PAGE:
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Let $\mathscr F$ be a family of one-to-one holomorphic functions on a simply-connected domain $D \subset \Bbb C$ such that $\mathscr F$ omits 0. Show that $\mathscr F$ is a normal family (when considered as a family of meromorphic functions).

My attempt :

Let $\mathscr F=\{f_i\}_{i \in I}$ . Then since, $\mathscr F$ be a family of holomorphic functions on $D$ , $\mathscr F$ omits $\infty \in \hat{\Bbb C}$ . Thus $\mathscr F$ omits $0,\infty \in \hat{\Bbb C}$ . So if we can find any other point in $\hat{\Bbb C}$ that $\mathscr F$ omits, we are done by Montel's theorem on Meromorphic functions .

Now using that $D$ is simply-connected domain in $\Bbb C$ and $\mathscr F$ is actually a family of holomorphic functions on $D$ omitting 0, we get for each $f_i$, a $g_i$ holomorphic on $D$ such that $f_i = {g_i}^2$ .

Now looking at a point say 1, if $\mathscr{F}$ omits 1 we are done. Otherwise, we have the possibility that some $f_i$'s assume 1 . Looking at corresponding $g_i$'s we get that $g_i =\pm 1$ , so those which take $-1$, replacing them by $-g_i$ and unaltering the others, we obtain $\mathscr G=\{g_i\}_{i\in I}$ of meromorphic functions on $D$ that omit $0,-1,\infty \in \hat{\Bbb C}$ , thus $\mathscr G$ is a normal family of meromorphic functions on $D \ldots(*)$

Now taking any sequence $\{f_n\}_{n \in \Bbb N}\subset \mathscr F$ . Look at the corresponding $\{g_n\}_{n \in \Bbb N}\subset \mathscr G$ . By $(*), \exists \{g_{n_k}\}_{k \in \Bbb N}$ normally convergent. Then does it imply that $\{g^2_{n_k}\}_{k \in \Bbb N}$ i.e. $\{f_{n_k}\}_{k \in \Bbb N}$ normally convergent (as meromorphic functions i.e. with respect to the chordal metric), which would give our desired result!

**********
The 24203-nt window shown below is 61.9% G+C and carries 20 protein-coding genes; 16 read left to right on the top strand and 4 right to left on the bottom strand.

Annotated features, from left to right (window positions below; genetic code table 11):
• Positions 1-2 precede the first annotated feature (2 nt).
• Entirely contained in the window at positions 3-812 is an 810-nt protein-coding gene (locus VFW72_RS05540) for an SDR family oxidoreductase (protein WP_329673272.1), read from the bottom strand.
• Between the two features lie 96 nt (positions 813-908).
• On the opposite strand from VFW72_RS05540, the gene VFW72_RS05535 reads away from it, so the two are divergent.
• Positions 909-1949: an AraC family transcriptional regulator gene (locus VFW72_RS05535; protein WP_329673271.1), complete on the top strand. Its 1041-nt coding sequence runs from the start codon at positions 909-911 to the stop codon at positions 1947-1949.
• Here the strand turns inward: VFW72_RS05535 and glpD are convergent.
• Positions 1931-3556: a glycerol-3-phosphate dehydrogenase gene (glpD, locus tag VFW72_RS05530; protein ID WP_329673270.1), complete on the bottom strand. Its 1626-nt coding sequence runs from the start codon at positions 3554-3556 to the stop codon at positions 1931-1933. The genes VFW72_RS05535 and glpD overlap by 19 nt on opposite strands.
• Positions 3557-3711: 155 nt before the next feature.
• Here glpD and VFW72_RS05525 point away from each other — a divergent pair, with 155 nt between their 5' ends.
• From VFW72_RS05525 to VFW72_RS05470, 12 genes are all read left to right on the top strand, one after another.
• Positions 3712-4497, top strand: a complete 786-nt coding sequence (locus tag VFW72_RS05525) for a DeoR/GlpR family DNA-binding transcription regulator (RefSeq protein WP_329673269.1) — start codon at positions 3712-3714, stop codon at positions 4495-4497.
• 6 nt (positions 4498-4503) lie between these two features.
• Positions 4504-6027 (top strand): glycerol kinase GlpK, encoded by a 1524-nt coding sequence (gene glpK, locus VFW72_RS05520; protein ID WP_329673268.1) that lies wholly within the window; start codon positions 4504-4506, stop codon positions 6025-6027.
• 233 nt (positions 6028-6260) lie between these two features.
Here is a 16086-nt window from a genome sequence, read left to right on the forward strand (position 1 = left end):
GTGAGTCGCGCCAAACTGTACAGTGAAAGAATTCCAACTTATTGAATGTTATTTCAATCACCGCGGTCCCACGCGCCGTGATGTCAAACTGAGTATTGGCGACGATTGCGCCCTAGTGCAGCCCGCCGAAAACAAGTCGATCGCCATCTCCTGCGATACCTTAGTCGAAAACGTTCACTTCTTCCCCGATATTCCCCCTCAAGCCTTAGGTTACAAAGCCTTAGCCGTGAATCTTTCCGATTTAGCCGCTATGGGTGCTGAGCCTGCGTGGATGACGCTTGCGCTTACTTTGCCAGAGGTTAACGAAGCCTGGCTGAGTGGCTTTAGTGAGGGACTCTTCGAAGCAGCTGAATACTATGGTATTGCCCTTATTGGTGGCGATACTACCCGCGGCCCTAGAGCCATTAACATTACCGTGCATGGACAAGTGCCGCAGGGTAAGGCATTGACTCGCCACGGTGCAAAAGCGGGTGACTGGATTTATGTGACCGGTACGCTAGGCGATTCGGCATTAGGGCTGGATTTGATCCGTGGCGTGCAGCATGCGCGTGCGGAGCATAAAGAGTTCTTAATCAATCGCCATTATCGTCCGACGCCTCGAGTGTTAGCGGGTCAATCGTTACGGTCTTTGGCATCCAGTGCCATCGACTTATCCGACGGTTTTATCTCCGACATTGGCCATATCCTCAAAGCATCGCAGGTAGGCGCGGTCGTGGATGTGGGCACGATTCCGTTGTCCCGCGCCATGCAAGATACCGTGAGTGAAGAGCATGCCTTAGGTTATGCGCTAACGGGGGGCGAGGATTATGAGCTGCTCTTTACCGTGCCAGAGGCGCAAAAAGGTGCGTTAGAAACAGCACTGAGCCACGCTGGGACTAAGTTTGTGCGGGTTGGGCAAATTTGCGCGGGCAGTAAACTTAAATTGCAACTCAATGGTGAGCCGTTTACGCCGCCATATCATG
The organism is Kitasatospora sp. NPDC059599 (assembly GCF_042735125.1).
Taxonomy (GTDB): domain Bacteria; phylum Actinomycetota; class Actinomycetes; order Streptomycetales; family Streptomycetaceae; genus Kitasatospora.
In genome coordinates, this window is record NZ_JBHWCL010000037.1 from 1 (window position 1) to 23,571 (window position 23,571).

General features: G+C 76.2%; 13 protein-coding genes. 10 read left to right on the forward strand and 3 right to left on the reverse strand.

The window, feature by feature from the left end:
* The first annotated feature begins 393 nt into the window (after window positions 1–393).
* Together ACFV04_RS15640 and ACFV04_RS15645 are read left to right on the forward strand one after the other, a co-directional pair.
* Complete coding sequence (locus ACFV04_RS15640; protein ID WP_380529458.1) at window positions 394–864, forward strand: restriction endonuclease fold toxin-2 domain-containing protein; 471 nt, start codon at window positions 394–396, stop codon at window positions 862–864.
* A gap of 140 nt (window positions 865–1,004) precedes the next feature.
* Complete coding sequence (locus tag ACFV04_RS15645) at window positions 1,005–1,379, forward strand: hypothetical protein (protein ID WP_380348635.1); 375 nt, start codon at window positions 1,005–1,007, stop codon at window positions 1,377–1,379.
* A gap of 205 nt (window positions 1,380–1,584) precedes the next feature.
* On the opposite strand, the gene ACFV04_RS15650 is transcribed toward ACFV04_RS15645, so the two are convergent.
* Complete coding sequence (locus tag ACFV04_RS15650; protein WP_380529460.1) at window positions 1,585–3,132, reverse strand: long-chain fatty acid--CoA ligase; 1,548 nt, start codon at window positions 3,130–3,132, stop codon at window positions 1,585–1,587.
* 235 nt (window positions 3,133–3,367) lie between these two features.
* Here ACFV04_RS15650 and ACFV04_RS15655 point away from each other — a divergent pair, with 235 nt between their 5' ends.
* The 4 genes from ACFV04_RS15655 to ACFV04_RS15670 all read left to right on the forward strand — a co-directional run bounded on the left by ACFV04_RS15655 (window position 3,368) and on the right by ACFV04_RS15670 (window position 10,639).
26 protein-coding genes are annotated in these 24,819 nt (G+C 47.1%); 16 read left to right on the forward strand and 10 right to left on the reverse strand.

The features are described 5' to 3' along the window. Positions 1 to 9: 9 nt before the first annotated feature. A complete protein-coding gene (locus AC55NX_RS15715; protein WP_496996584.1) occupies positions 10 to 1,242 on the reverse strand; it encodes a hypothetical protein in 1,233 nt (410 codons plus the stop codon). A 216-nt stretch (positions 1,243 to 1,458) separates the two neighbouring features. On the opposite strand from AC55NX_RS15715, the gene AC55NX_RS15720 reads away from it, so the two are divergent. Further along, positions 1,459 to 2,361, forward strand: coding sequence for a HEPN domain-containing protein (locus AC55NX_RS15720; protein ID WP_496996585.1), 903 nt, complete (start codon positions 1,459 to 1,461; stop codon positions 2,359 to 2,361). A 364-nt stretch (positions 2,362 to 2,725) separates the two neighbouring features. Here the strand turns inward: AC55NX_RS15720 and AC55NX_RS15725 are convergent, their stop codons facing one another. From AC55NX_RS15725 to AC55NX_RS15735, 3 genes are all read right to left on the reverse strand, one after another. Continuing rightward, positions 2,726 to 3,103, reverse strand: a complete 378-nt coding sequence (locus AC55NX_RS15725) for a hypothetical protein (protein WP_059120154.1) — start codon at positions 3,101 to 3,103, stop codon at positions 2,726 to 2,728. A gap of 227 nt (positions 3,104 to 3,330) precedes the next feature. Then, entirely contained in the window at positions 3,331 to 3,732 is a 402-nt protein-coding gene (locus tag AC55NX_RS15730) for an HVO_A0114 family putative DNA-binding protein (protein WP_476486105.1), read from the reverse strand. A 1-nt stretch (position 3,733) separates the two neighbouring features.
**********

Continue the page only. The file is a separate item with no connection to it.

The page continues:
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Assume that $g_{n_k} \to g$ normally with respect to the chordal metric. In order to show that $g_{n_k}^2 \to g^2$ normally it suffices to show that every $z_0 \in D$ has a neighborhood $U \subset G$ such that $g_{n_k}^2 \to g^2$ uniformly in $U$.

If $g(z_0)$ is finite then $g$ is bounded in a neighborhood $U$ of $z_0$, and from $$ |g_{n_k}^2(z) - g^2(z)| = |g_{n_k}(z) - g(z)||g_{n_k}(z) + g(z)| $$ it follows that $g_{n_k}^2 \to g^2$ uniformly in $U$ with respect to the Euclidean metric, and therefore also with respect to the chordal metric.

If $g(z_0) = \infty$ then consider $\frac{1}{g_{n_k}}$ and $\frac 1g$ in a neighborhood of $U$.

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  • $\begingroup$ "$𝑔^2_{𝑛_𝑘}→𝑔^2$ uniformly in 𝑈 with respect to the Euclidean metric, and therefore also with respect to the chordal metric" , I don't know about this implication, can you add a bit more details regarding this. $\endgroup$
    – user422112
    Apr 15 '19 at 11:33
  • $\begingroup$ @reflexive: If $d(z, w) = \frac{|z-w|}{\sqrt{1+|z|^2}\sqrt{1+|w|^2}}$ denotes the chordal metric then $d(z, w) \le |z-w|$ for $z, w \in \Bbb C$. $\endgroup$
    – Martin R
    Apr 15 '19 at 11:35

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